Ohio Supreme Court Invalidates Local Oil And Gas Regulation

Good news for the oil and gas industry in Ohio came last week in the form of a Supreme Court decision invalidating local ordinances that sought to regulate oil and gas production activities, weighing in on what has recently become one of the most contentious issues in the Appalachian Basin. Specifically, the Court held that the Home Rule Amendment to Ohio's Constitution does not grant municipalities the power to enact their own oil and gas permitting schemes, as the state government holds "sole and exclusive" authority over the regulation of oil and natural gas. However, the Court's 4-3 ruling was narrowly confined to the ordinances in question, leaving open the possibility of permissible local regulation through zoning.

Bittersweet for the industry in Ohio:

The Supreme Court invalidated five local permitting ordinances that conflicted with R.C. 1509.02, but left the door open for potentially valid local regulation in the zoning context.

In State ex rel. Morrison v. Beck Energy Corp., No. 2013-0465, 2015-Ohio-485 (Feb. 17, 2015), the city of Monroe Falls (a suburb of Akron) alleged violations of multiple local ordinances purporting to regulate oil and gas development within its borders, seeking injunctive relief to prohibit Beck Energy Corp. from continuing operations. Beck had obtained a permit to drill within the city from the Ohio Department of Natural Resources (ODNR) pursuant to Chapter 1509 of the Revised Code. Chapter 1509 is a comprehensive regulatory scheme that entrusts ODNR with "sole and exclusive authority" over oil and gas regulation within the state, and expressly prohibits local governments from impinging on that power. Despite this, the Summit County Court of Common Pleas enjoined Beck from drilling within the city pursuant to its ODNR permit until it complied with all local ordinances. The Court of Appeals for the Ninth District reversed and remanded. See 2013-Ohio-356, 989 N.E.2d 85. The city appealed, and the Ohio Supreme Court accepted jurisdiction.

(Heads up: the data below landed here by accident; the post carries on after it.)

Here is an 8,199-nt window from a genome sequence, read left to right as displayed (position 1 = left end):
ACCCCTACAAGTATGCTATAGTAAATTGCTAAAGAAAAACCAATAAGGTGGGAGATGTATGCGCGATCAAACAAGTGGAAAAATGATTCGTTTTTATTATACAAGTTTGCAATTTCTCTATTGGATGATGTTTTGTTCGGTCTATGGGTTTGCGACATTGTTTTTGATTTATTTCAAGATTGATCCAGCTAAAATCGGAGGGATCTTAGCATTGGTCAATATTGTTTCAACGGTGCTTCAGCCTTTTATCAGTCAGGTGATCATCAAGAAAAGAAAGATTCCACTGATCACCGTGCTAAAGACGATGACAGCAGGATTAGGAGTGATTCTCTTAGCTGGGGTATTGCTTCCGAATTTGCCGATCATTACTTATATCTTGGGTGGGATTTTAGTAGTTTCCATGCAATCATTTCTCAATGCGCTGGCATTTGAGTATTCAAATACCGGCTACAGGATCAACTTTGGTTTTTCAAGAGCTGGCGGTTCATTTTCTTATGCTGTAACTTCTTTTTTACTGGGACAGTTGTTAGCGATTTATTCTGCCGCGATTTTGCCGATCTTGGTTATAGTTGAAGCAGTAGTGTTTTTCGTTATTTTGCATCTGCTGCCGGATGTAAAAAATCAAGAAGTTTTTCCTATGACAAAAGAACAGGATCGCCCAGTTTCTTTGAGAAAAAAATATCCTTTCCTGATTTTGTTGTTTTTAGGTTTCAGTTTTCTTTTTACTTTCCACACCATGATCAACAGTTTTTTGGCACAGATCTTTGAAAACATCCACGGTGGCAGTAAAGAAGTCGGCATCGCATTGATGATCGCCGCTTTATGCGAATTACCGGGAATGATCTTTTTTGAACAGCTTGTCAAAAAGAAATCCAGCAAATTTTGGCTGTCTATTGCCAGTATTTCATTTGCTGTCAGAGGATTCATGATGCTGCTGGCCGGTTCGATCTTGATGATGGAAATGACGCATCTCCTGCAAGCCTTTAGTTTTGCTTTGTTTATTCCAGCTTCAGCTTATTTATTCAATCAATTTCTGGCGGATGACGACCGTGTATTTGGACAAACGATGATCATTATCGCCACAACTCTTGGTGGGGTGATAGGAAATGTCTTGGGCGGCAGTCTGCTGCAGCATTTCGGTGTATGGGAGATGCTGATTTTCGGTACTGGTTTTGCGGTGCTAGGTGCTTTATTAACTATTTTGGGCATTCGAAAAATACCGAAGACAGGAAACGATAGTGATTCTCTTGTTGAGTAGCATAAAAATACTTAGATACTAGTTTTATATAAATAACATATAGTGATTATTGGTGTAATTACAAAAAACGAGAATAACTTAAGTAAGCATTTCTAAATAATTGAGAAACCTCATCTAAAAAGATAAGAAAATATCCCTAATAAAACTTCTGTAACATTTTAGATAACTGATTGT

The city argued on appeal that the drilling ordinances represented a valid exercise of its home rule authority. Although Ohio's Home Rule Amendment grants municipalities broad power, it prohibits them from exercising their police powers in a manner that "conflict[s] with general laws." Under a three-step analysis, Justice French (writing for the majority) held that: (1) the ordinances undisputedly constituted an impermissible exercise of the city's police power; (2) R.C...

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